[24] | Aifantis, International Journal of Engineering Science 22 pp 961– (1984b) |

[25] | Muhlhaus, International Journal Solids and Structures 28 pp 845– (1991) |

[26] | Fleck, Journal of Mechanics and Physics of Solids 41 pp 1825– (1993) |

[27] | Strain gradient plasticity. In Advances in Applied Mechanics, Vol. 33, (eds). Academic Press: New York, 1997; 295-361. · Zbl 0894.73031 |

[28] | Fleck, Acta Metallurgica et Materialia 42 pp 475– (1994) |

[29] | Gao, Naturwissenschaftlen 86 pp 507– (1999) |

[30] | Studies on the process of rock burst and failure. Doctoral Thesis, Tsinghua University, China, Beijing, 1999. |

[31] | Xu Songlin, Chinese Journal of Geotechnical Engineering 23 pp 296– (2001) |

[32] | Simo, International Journal of Solids and Structures 23 pp 821– (1987) |

[33] | Shu, Journal of the Mechanics and Physics of Solids 47 pp 297– (1999) |

[34] | Stolken, Acta Materialia 46 pp 5109– (1998) |

[35] | Nix, Metallic Transactions A 20A pp 2217– (1989) |

[36] | De Guzman, Materials Research Symposium Proceedings 308 pp 613– (1993) · doi:10.1557/PROC-308-613 |

[37] | Stelmashenko, Acta Metallurgica et Materialia 41 pp 2855– (1993) |

[38] | Ma, Journal of Materials and Researches 10 pp 853– (1995) |

[39] | Poole, Scripta Metallurgica et Materialia 34 pp 559– (1996) · doi:10.1016/1359-6462(95)00524-2 |

[40] | McElhaney, Journal of Materials and Researches 13 pp 1300– (1998) |

[41] | Nix, Journal of the Mechanics and Physics of Solids 46 pp 411– (1998) |

[42] | Carmeliet, International Journal of Solids and Structures 32 pp 1149– (1995) |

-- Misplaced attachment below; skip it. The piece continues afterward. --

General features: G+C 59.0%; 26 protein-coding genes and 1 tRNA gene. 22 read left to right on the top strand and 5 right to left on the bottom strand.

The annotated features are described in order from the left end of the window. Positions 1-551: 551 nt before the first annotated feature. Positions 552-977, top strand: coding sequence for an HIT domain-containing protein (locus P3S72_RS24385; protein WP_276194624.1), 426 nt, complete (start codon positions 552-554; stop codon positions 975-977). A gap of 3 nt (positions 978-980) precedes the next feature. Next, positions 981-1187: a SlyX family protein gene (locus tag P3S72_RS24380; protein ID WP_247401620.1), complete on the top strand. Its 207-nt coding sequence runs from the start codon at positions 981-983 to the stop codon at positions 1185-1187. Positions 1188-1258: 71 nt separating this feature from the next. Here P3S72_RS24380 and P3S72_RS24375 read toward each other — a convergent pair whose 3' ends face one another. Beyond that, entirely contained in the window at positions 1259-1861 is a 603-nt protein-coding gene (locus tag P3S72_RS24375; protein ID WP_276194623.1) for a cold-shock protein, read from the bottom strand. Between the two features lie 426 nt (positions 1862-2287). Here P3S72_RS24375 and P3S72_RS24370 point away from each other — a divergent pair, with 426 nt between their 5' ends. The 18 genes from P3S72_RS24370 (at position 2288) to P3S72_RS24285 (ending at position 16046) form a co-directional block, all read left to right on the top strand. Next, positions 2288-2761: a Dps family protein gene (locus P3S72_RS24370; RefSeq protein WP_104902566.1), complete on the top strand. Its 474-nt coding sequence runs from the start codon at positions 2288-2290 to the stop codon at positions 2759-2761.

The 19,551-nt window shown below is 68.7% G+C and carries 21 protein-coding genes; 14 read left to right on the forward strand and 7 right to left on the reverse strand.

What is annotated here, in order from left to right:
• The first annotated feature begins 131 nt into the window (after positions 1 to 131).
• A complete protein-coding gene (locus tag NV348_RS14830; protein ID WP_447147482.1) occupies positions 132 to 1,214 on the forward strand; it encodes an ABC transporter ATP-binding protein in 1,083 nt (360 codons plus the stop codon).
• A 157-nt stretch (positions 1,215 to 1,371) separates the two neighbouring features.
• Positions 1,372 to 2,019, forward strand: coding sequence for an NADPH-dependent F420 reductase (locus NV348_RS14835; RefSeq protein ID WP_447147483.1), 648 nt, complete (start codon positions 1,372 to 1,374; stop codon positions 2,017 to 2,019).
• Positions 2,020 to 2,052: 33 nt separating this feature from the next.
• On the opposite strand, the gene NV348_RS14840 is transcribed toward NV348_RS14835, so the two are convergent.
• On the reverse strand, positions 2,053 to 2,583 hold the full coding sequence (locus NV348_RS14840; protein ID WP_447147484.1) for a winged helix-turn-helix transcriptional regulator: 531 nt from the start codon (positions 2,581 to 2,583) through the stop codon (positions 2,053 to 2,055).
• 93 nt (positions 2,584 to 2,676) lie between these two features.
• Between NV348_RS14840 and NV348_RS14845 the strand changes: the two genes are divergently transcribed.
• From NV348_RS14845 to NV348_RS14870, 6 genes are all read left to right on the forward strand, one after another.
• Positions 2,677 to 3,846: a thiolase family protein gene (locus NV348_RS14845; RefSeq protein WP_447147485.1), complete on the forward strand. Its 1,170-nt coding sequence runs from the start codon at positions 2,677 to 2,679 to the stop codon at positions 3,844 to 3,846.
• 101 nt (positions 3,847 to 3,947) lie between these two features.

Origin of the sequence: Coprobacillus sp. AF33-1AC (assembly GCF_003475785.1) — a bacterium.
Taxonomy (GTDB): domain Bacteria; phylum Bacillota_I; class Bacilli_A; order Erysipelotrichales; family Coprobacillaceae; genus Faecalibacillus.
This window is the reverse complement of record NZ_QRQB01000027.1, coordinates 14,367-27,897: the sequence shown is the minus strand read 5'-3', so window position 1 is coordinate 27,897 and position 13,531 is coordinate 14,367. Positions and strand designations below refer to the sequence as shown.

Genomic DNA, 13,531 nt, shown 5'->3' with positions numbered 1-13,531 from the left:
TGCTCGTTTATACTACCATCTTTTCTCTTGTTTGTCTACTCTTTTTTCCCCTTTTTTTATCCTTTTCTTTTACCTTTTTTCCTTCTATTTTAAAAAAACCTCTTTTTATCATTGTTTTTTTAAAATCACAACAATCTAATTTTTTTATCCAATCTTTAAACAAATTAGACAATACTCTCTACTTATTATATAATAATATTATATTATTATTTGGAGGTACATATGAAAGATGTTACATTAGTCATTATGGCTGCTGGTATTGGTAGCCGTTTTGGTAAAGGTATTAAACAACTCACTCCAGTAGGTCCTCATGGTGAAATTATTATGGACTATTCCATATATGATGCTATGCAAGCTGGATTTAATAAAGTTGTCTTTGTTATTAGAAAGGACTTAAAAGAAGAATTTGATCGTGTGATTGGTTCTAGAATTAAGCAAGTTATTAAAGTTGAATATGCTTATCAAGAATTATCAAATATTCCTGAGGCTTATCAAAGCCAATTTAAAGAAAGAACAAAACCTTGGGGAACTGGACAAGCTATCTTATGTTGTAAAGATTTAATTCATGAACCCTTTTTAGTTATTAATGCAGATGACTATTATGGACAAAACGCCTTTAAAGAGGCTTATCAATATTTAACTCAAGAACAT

[43] | Tensorial nature of damage measuring internal variables. In Proceedings of IUTAM Symposium on Physical Nonlinearities in Structural Analysis. (eds). Springer: Senlis, France, 1981; 140-155. · doi:10.1007/978-3-642-81582-9_20 |

[44] | Carol, ASCE Journal of Engineering Mechanics 117 pp 2429– (1991) |

[45] | Lemaiter, European Journal of Mechanics A/Solids 19 pp 187– (2000) |

[46] | Shao, Mechanisms of Materials 32 pp 607– (2000) |

[47] | Oda, Solids and Foundations 24 pp 27– (1984) · doi:10.3208/sandf1972.24.3_27 |

[48] | Cowin, Mechanisms of Materials 4 pp 137– (1985) |

[49] | Swoboda, International Journal of Solids and Structures 36 pp 1719– (1999) |

[50] | A fracture damage model for jointed rock masses and its application to the stability analysis of dam abutments. International Conference on Constitutive Laws for Engineering Materials, Chongqing, China, 1989; 8. |

[51] | The Finite Element Method, Chapter 19. McGraw-Hill: UK, 1977; 500-526. |

[52] | Xia, Journal of the Mechanics and Physics of Solids 44 pp 1621– (1996) |

[53] | Wei, Journal of the Mechanics and Physics of Solids 45 pp 1253– (1997) |

[54] | Zervos, International Journal of Solids and Structures 38 pp 5081– (2001) |

This reference list is based on information provided by the publisher or from digital mathematics libraries. Its items are heuristically matched to zbMATH identifiers and may contain data conversion errors. In some cases that data have been complemented/enhanced by data from zbMATH Open. This attempts to reflect the references listed in the original paper as accurately as possible without claiming completeness or a perfect matching.